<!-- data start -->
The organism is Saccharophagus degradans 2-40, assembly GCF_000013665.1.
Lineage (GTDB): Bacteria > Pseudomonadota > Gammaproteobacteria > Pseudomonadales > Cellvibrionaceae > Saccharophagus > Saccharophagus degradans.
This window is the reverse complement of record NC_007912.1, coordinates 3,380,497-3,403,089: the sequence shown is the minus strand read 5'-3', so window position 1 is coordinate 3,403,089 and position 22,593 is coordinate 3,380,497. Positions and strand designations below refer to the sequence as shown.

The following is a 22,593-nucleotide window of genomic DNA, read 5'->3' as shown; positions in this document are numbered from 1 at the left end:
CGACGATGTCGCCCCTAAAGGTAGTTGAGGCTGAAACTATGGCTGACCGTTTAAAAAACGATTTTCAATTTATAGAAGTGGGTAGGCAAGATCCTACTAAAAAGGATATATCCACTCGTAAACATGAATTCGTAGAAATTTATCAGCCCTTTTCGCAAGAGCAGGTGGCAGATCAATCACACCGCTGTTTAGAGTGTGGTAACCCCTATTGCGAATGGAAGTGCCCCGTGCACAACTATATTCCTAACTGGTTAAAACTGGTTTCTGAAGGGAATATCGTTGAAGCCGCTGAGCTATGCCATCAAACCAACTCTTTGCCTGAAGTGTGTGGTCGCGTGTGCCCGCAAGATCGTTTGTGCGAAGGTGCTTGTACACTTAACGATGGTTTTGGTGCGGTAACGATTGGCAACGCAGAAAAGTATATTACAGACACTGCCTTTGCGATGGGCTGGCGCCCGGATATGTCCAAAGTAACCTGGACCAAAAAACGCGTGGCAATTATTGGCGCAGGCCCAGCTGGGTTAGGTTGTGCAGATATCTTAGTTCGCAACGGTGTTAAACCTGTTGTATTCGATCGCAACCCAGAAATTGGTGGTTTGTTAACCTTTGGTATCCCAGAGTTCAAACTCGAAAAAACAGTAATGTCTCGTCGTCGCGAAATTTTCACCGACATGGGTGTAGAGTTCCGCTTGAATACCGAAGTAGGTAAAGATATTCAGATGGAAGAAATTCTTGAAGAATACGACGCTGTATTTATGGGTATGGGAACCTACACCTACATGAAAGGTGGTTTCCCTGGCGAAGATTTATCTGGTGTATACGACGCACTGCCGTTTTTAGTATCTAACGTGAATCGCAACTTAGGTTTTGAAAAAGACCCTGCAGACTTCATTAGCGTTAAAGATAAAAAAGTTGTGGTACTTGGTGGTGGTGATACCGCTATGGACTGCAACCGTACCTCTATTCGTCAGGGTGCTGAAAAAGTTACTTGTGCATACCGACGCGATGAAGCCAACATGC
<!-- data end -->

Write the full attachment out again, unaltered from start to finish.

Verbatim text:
The organism is Saccharophagus degradans 2-40, assembly GCF_000013665.1.
Lineage (GTDB): Bacteria > Pseudomonadota > Gammaproteobacteria > Pseudomonadales > Cellvibrionaceae > Saccharophagus > Saccharophagus degradans.
This window is the reverse complement of record NC_007912.1, coordinates 3,380,497-3,403,089: the sequence shown is the minus strand read 5'-3', so window position 1 is coordinate 3,403,089 and position 22,593 is coordinate 3,380,497. Positions and strand designations below refer to the sequence as shown.

The following is a 22,593-nucleotide window of genomic DNA, read 5'->3' as shown; positions in this document are numbered from 1 at the left end:
CGACGATGTCGCCCCTAAAGGTAGTTGAGGCTGAAACTATGGCTGACCGTTTAAAAAACGATTTTCAATTTATAGAAGTGGGTAGGCAAGATCCTACTAAAAAGGATATATCCACTCGTAAACATGAATTCGTAGAAATTTATCAGCCCTTTTCGCAAGAGCAGGTGGCAGATCAATCACACCGCTGTTTAGAGTGTGGTAACCCCTATTGCGAATGGAAGTGCCCCGTGCACAACTATATTCCTAACTGGTTAAAACTGGTTTCTGAAGGGAATATCGTTGAAGCCGCTGAGCTATGCCATCAAACCAACTCTTTGCCTGAAGTGTGTGGTCGCGTGTGCCCGCAAGATCGTTTGTGCGAAGGTGCTTGTACACTTAACGATGGTTTTGGTGCGGTAACGATTGGCAACGCAGAAAAGTATATTACAGACACTGCCTTTGCGATGGGCTGGCGCCCGGATATGTCCAAAGTAACCTGGACCAAAAAACGCGTGGCAATTATTGGCGCAGGCCCAGCTGGGTTAGGTTGTGCAGATATCTTAGTTCGCAACGGTGTTAAACCTGTTGTATTCGATCGCAACCCAGAAATTGGTGGTTTGTTAACCTTTGGTATCCCAGAGTTCAAACTCGAAAAAACAGTAATGTCTCGTCGTCGCGAAATTTTCACCGACATGGGTGTAGAGTTCCGCTTGAATACCGAAGTAGGTAAAGATATTCAGATGGAAGAAATTCTTGAAGAATACGACGCTGTATTTATGGGTATGGGAACCTACACCTACATGAAAGGTGGTTTCCCTGGCGAAGATTTATCTGGTGTATACGACGCACTGCCGTTTTTAGTATCTAACGTGAATCGCAACTTAGGTTTTGAAAAAGACCCTGCAGACTTCATTAGCGTTAAAGATAAAAAAGTTGTGGTACTTGGTGGTGGTGATACCGCTATGGACTGCAACCGTACCTCTATTCGTCAGGGTGCTGAAAAAGTTACTTGTGCATACCGACGCGATGAAGCCAACATGC